Doctor insights on:
Influenza vaccine: Yes it is safe, but talk to the pediatrician about it. ...Read more
First Dose At 6 Mos: You asked "how old"...should your baby be to receive the "influenzaA vaccine"? The Influenza vaccine protects against A and B strains. Vaccination is recommended beginning at age 6 mos. Infants and children under 8 yrs will need a second dose one month later if this is the first time receiving a flu shot. Following this, one injection is required yearly. ...Read moreSee 1 more doctor answer
Side effects: Flu shot side effects may include: slight swelling, redness or pain at vaccination site. If headache, nausea, fever or muscular pain occur they usually resolve within one to two days. You won't get the flu from a flu shot because the virus either contains inactivated virus or doesn't have virus particles in it. Severe side effects are rare. ...Read moreSee 1 more doctor answer
No: Coronoviruses and infuenza viruses are two different types of viruses so unfortunately immunity to one type does not give you protection from the other. In fact, there are many different strains of each virus and immunity to one strain only gives limited to no protection for other strains of the same type of virus. Both types of virus attack your respiratory system. ...Read more
A toddler who is 11 mmonths old, got an influenza vaccine that is reccomended for 36 months and older , is that dangerous for the 11mo. Old?
No: The only difference between the vaccine for under 36 months and older children is the dose (0.25ml vs 0.5ml) and under 36 mo vaccine has no preservative, it is not uncommon to use them interchangeably, with the appropriate dose age adjustment. I wouldn't worry. You did the right thing in getting your baby vaccinated. Influenza in infants can be very serious. ...Read moreSee 1 more doctor answer
My daughter got her first dose of the influenza vaccine 2 weeks ago and she needs the second will the first dose offer any kind of protection?
Transient: It is common for kids under 6 to have 2 doses of flu vaccine the first year in an effort to generate a stronger antibody production. Some may have good response to the initial dose, but studies show many do not achieve expected levels of protection unless the 2nd dose is given. ...Read more
I Frequently catch colds, will taking influenza vaccine be beneficial? If so, When and how frequently I should take the vaccine to prevent colds?
May increase colds!: Influenza vaccine is purely to prevent influenza. It not only does nothing to reduce risk of colds but a recent well-conducted placebo-controlled study showed those who got flu vaccine had 4.4 times more non-influenza respiratory infections in the following 9 months! While those who got flu vaccine had slightly lower incidence of flu the diff. was not significant! See http://tinyurl.com/gqhfl95 ...Read moreSee 1 more doctor answer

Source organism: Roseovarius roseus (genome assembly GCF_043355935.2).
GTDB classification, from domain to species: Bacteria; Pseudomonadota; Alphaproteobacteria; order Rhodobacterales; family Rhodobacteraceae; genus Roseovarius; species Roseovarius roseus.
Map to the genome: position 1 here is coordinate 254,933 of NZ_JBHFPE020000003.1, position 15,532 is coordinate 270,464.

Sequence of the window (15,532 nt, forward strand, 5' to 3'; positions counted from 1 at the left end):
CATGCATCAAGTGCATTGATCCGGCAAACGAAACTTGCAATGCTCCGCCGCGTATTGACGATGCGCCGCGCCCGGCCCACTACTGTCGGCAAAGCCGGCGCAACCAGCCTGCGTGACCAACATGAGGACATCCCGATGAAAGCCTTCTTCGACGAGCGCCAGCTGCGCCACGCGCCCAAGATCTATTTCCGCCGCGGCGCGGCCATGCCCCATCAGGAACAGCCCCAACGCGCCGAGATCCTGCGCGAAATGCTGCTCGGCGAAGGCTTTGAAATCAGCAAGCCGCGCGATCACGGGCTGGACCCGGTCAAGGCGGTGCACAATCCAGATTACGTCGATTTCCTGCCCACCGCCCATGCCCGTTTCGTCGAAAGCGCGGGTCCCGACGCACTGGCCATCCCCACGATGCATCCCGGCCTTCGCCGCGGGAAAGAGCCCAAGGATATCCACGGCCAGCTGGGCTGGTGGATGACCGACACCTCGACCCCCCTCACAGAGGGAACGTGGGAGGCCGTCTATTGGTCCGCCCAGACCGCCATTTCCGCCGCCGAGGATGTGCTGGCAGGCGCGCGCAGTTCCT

Yes: You can.Get a more detailed answer ›
Maybe: If chick embryos are involved with its production, no. Please consult your pediatrician. This is important. Ok? Good. ...Read more
Yes: Residents should be able to refuse an influenza vaccine as consent is required. Although influenza vaccine should be strongly encouraged as the benefits outweight the risks. Influenza can blow through a nursing home causing serious and life-threatening illness; the more vaccinated, the better in order to reduce potential for spread. ...Read more
My toddler recieved influenza vaccine in February this year booster in March. Does she need this years new influenza vaccine now?
Yes: The vaccine she received in February was formulated to cover the strains that were predicted/seen for the Winter 2013-2014 season. This Winter 2014-2015 may have different strains present thus a completely different vaccine is formulated so receiving the new influenza vaccine is recommended. ...Read more
Yes: The 2011-2012 seasonal influenza vaccine was designed to protect against influenza a h3n2, influenza b and the h1n1 strain of influenza. Each year, the vaccine is designed to protect against the three strains that are predicted to be the most common in the upcoming influenza season. ...Read moreSee 1 more doctor answer
Allergy to flu shot: The flu shot has inactivated virus- so it will not infect you with the flu. If you have reactions to the shot they usually resolve within one to two days. Side effects can include a low grade fever, aches & pain, and localized swelling, redness and pain at the shot site. Some people have had allergic reactions to the flu vaccine. Potential allergic rxn's could include hives, difficulty breathing, ...Read more
No: This is okay.Get a more detailed answer ›